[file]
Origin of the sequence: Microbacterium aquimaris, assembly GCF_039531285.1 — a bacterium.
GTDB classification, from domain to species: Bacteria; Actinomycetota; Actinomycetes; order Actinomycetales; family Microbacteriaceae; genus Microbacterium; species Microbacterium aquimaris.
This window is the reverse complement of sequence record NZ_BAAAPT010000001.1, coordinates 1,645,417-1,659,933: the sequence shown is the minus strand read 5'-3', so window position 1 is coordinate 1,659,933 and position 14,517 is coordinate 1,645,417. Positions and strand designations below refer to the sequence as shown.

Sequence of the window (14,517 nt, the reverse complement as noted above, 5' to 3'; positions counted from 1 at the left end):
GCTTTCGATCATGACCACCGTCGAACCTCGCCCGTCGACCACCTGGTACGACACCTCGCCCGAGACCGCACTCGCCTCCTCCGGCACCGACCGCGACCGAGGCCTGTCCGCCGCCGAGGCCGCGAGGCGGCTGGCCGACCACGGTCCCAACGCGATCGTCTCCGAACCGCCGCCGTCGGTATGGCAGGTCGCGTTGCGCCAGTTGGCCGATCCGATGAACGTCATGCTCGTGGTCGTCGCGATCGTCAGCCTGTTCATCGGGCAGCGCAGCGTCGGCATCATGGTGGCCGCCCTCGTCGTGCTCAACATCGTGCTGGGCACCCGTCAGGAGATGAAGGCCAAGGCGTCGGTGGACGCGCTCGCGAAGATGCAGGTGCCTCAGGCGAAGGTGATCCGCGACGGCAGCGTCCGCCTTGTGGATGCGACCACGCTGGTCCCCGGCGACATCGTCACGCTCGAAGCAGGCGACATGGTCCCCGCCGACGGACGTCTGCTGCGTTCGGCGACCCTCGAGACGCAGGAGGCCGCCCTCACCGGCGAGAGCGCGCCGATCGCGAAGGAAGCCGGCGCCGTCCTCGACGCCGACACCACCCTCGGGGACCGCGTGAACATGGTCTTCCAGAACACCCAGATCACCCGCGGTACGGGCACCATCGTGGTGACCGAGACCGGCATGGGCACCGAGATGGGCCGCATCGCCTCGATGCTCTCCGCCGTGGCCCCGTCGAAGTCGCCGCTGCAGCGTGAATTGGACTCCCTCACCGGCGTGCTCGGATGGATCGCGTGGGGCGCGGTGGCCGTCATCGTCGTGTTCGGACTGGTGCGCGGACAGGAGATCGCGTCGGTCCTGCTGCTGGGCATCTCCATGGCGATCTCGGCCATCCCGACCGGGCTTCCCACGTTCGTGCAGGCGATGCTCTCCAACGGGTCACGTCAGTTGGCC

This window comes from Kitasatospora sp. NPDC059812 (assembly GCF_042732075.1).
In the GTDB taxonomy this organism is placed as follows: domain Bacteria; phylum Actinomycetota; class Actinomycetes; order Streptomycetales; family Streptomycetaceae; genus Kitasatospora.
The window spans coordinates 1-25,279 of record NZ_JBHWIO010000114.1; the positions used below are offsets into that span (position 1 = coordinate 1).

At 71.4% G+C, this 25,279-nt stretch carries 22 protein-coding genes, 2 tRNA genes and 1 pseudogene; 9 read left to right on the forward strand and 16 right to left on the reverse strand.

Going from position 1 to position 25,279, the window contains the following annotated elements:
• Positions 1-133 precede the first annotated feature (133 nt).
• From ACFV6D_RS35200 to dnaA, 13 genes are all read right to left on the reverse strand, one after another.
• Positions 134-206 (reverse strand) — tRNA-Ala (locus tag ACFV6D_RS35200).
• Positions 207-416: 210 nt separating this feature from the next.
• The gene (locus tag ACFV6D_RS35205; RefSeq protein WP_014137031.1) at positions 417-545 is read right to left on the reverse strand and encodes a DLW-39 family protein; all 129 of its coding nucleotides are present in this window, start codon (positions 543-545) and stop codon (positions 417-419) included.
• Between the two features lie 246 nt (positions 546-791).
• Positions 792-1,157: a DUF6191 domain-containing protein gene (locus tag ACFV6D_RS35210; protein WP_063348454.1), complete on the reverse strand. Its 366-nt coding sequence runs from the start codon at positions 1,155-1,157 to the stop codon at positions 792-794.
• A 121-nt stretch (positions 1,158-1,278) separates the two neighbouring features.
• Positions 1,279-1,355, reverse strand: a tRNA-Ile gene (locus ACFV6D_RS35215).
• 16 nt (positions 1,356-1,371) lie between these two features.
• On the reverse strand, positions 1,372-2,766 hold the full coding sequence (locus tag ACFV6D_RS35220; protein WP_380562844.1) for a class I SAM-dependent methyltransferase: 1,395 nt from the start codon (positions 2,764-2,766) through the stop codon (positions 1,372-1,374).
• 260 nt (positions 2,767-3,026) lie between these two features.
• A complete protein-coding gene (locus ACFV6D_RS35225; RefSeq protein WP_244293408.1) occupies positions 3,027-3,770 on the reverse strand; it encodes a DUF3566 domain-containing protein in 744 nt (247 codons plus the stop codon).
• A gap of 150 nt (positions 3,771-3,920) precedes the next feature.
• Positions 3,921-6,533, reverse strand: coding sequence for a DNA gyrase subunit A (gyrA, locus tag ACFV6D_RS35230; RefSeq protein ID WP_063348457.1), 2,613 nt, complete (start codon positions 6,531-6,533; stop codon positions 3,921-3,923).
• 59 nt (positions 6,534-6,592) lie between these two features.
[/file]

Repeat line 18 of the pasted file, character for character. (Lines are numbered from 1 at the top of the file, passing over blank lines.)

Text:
• A 121-nt stretch (positions 1,158-1,278) separates the two neighbouring features.